Bibliography: Democracy (page 584 of 596)

This annotated bibliography is compiled and customized by the Center for Positive Practices for the I'm with Tulsi website.  Some of the authors featured on this page include Tony Knight, Mary Waskow, Geneva Gay, Rita G. Koman, Kolleen Ostgaard, Turin (Italy). European Training Foundation, Howard Woodhouse, Lynne Weintraub, Ken Futernick, and Barbara Arnstine.

Koman, Rita G. (1998). Putting a Lid on Campaign Spending: A Lesson Plan, Social Education. Presents a high school lesson plan to teach students that democratic citizenship is not passive and to prepare them to take part in grassroots education and action. Presents a historical overview of campaign-finance debates and a series of activities that use this material to engage students in their own debates. Descriptors: Citizenship Education, Civics, Controversial Issues (Course Content), Debate

Patrick, John J. (1998). "E Pluribus Unum": What Does it Mean? How Should We Respond?, Michigan Social Studies Journal. Charts the intellectual history of competing conceptions of national unity, diversity, and ethnic identity. Explicates three models: monolithic integration (monocultural assimilation of diversity), pluralistic preservation (diversity and unity as equal values), and pluralistic integration (stressing consensus about core civic values while acknowledging the compatibilities and tensions regarding unity and diversity). Descriptors: Acculturation, Citizenship Education, Civics, Cultural Interrelationships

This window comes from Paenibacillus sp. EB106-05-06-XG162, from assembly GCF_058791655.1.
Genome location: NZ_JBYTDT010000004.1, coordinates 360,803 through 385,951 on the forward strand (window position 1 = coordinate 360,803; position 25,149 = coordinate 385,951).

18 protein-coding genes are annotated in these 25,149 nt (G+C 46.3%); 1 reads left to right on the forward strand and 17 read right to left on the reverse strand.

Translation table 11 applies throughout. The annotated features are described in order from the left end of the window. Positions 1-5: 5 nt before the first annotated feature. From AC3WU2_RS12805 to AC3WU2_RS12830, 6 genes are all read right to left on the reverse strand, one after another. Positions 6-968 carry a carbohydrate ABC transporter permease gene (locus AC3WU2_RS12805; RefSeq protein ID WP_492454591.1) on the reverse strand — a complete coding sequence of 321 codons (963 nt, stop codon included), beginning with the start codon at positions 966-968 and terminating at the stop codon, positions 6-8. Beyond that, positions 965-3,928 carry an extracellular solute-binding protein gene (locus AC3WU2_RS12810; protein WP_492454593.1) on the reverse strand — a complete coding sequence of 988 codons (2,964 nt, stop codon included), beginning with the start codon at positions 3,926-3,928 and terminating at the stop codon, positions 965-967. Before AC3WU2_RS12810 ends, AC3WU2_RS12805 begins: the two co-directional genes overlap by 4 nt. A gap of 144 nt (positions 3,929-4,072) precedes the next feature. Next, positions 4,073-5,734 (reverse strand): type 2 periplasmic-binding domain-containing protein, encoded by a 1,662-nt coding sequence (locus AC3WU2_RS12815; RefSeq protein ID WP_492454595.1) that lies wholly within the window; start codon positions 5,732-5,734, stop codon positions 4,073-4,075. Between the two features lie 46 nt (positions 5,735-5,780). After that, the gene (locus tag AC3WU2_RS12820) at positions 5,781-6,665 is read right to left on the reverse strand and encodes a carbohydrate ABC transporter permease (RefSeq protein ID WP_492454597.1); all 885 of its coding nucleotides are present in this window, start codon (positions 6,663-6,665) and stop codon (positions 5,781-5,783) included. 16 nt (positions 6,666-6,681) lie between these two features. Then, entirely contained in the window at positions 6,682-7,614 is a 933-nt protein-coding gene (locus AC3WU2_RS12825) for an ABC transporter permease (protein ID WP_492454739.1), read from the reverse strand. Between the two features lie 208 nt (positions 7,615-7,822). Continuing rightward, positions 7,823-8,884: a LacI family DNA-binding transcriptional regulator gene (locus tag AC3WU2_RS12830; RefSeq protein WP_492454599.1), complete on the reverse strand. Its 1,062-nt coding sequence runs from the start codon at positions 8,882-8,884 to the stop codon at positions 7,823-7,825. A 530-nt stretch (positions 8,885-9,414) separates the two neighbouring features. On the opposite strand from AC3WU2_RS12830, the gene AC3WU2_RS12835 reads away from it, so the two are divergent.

Weintraub, Lynne (1998). Citizenship: Passing the Test. [Student's Workbook and Teacher's Guide]. This document combines a student's workbook and teacher's guide, which were separately published. The beginning-level workbook in United States citizenship instruction is intended for adult immigrants with limited reading skills and/or familiarity with civics concepts. It presents and reinforces the knowledge required to pass the standardized citizenship test. It features large-print text, concepts articulated simply, generous illustration, and a simple format. Reinforcement is provided in vocabulary, reading comprehension, and spelling, and in the multiple-choice test format and machine-scored answer sheets. The accompanying audiocassette tape (not included here) provides follow-along aural reinforcement and authentic dictation practice for the writing portion of the test. The workbook has three sections. The first includes five lessons–a welcome to the United States and four lessons providing significant facts in American history. The second section consists of four lessons on American government. The final section contains two full-length practice tests and a model Personal Information Form. It also gives sample test questions from commercial testing services, sentences for writing practice, and a vocabulary list. The teacher's guide offers suggestions for classroom presentation and discussion. (Adjunct ERIC Clearinghouse on Literacy Education) Descriptors: Adult Education, Citizenship Education, Constitutional Law, Democracy